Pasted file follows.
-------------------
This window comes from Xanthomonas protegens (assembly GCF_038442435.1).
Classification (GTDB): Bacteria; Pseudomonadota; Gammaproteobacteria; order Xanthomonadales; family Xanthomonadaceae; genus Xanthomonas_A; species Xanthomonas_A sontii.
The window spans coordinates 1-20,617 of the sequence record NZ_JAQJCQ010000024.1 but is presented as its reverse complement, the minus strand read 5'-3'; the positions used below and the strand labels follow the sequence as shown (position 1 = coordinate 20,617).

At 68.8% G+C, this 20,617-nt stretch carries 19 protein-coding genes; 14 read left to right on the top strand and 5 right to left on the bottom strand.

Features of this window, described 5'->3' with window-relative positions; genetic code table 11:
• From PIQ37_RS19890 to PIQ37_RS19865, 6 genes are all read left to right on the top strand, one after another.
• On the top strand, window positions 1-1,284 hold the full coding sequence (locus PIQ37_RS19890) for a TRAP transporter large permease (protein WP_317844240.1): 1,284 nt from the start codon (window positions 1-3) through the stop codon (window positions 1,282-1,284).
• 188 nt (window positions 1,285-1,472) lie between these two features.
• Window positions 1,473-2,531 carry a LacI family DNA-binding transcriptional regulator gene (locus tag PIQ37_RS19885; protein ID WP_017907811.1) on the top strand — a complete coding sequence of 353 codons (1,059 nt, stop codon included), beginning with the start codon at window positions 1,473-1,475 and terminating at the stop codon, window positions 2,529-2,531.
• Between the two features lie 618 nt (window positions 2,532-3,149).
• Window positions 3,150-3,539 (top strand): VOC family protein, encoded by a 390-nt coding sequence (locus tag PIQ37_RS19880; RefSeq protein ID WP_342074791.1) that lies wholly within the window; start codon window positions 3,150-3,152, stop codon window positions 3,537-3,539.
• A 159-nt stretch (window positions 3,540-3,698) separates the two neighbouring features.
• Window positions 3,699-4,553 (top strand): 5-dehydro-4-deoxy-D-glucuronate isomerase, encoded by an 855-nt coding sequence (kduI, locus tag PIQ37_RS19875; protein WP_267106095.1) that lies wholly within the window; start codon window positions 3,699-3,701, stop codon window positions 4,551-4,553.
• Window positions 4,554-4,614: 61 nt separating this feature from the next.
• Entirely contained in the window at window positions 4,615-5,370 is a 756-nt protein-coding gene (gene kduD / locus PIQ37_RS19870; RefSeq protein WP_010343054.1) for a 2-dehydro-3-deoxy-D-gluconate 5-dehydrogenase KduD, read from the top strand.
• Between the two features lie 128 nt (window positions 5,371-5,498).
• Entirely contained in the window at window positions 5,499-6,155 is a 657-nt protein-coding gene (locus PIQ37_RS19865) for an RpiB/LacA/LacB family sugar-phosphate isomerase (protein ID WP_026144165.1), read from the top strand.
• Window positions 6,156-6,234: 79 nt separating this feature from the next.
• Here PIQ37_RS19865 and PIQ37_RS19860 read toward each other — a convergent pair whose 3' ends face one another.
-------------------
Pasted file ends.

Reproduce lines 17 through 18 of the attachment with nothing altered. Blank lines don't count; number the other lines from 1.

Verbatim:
• Entirely contained in the window at window positions 5,499-6,155 is a 657-nt protein-coding gene (locus PIQ37_RS19865) for an RpiB/LacA/LacB family sugar-phosphate isomerase (protein ID WP_026144165.1), read from the top strand.
• Window positions 6,156-6,234: 79 nt separating this feature from the next.